Response of Australian Boobooks (Ninox boobook) to threatening processes across urban, agricultural, and woodland ecosystems
Date of Award
Doctor of Philosophy
School of Science
Dr Robert Davis
Dr Allan Burbidge
The effects of habitat fragmentation on native wildlife can vary depending on the type of land use occurring in the matrix between remaining habitat fragments. I used Australian boobooks (Ninox boobook) in Western Australia to investigate interactions between matrix type and four different potential threatening processes: secondary poisoning by anticoagulant rodenticides (ARs); limitation of juvenile dispersal and impacts on spatial genetic structure; breeding site availability; and infection by the parasite Toxoplasma gondii.
I also conducted a literature review on the use and regulation of ARs in Australia and published accounts of non-target impacts in order to contextualise exposure patterns observed in boobooks. The review revealed records of confirmed or suspected poisoning across 37 vertebrate species in Australia. World literature relating to AR exposure in reptiles suggests that they may be less susceptible to AR poisoning than birds and mammals. This relative resistance may create unevaluated risks for wildlife and humans in Australia where reptiles are more abundant than in cooler regions where AR exposure has been studied in greater depth.
I analysed AR residues in boobook livers across multiple habitat types. Second generation anticoagulant rodenticides were detected in 72.6% of individuals sampled. Total AR concentration correlated positively with the proportion of urban land use within an area approximately the size of a boobook’s home range centred on the point where the sample was collected. ARs originating in urban habitat probably pose a substantial threat to boobooks and other predatory wildlife species.
No spatial genetic structure was evident in boobooks across habitat types. I observed one individual dispersing at least 26km from its natal home range across urban habitat. The apparent permeability of anthropogenically altered landscapes probably explains the lack of spatial genetic structure and is likely related to the observed ability of boobooks to use resources in both urban and agricultural matrices.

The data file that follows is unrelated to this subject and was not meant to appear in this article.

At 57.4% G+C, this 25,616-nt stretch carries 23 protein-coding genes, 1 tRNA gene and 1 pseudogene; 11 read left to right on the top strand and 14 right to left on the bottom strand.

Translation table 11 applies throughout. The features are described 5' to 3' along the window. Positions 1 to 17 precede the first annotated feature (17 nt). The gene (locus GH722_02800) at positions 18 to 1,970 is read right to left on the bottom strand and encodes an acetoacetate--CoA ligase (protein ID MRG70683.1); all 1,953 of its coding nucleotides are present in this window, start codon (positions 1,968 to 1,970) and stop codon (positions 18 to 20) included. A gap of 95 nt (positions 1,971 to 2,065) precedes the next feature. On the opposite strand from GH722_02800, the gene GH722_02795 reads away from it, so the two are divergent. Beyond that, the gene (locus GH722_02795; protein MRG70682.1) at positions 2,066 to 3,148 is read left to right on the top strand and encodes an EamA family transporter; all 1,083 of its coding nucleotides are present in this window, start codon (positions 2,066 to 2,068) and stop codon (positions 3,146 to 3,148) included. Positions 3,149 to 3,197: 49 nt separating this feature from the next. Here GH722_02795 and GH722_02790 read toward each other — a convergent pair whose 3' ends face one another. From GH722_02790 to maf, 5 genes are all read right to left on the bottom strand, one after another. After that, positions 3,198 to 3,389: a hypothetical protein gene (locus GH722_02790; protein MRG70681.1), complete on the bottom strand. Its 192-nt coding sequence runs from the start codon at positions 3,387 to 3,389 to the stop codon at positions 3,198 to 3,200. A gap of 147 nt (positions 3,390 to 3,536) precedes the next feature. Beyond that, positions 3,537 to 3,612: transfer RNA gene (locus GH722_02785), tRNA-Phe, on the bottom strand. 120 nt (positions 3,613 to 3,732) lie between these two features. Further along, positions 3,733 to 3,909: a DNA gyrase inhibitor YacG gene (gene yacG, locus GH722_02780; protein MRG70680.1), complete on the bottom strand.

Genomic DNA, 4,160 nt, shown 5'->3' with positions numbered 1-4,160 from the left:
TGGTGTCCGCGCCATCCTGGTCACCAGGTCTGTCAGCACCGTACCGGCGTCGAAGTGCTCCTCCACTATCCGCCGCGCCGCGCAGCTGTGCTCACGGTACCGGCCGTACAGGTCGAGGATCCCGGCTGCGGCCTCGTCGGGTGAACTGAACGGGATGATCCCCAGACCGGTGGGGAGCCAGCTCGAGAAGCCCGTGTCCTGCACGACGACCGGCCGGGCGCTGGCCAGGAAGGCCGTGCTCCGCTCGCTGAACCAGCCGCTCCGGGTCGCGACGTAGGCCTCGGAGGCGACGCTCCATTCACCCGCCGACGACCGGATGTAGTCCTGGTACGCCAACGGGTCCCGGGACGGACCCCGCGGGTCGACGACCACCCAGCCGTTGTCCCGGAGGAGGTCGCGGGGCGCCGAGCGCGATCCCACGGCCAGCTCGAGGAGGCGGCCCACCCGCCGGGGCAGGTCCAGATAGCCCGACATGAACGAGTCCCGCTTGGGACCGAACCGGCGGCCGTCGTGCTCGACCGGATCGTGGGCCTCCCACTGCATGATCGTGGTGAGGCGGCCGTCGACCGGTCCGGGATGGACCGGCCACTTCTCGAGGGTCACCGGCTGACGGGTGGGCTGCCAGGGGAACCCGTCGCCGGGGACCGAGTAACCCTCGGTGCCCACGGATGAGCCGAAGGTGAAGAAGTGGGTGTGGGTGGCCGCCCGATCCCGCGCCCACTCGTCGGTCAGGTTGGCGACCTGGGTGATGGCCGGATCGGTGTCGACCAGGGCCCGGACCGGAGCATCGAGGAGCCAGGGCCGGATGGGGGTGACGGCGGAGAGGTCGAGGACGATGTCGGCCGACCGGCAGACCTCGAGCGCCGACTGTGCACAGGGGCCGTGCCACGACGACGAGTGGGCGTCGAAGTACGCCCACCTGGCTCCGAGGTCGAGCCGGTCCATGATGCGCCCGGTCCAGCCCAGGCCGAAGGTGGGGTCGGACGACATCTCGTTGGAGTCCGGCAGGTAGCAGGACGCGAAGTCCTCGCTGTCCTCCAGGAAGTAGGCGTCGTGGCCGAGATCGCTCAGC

Boobooks did not appear to be limited by the availability of suitable nesting sites in urban or agricultural landscapes. Occupancy did not change significantly over the duration of the study in remnants provided with artificial nest boxes in either landscape type. However, in one instance, boobooks successfully used a nest box located in an urban bushland. Nest boxes may be a useful management tool in highly-altered areas where natural hollows are unavailable.
Toxoplasma gondii seropositivity in boobooks did not vary significantly by landscape type but was more prevalent in individuals sampled during cooler wetter times of year. Risk of exposure due to greater cat abundance in urban and agricultural landscapes may be offset by creation of environmental conditions less favourable to the survival of T. gondii oocysts in soil.
Taken together, this body of research demonstrates variation in relationships between different types of habitat fragmentation and threatening processes related to fragmentation. This research also raises questions about how habitat fragmentation is discussed and studied in the context of species which are capable of making extensive use of matrix habitat. I recommend greater consideration of the concept of “usable space” when studying fragmentation impacts in habitat generalists.
Lohr, M. T. (2019). Response of Australian Boobooks (Ninox boobook) to threatening processes across urban, agricultural, and woodland ecosystems. https://ro.ecu.edu.au/theses/2255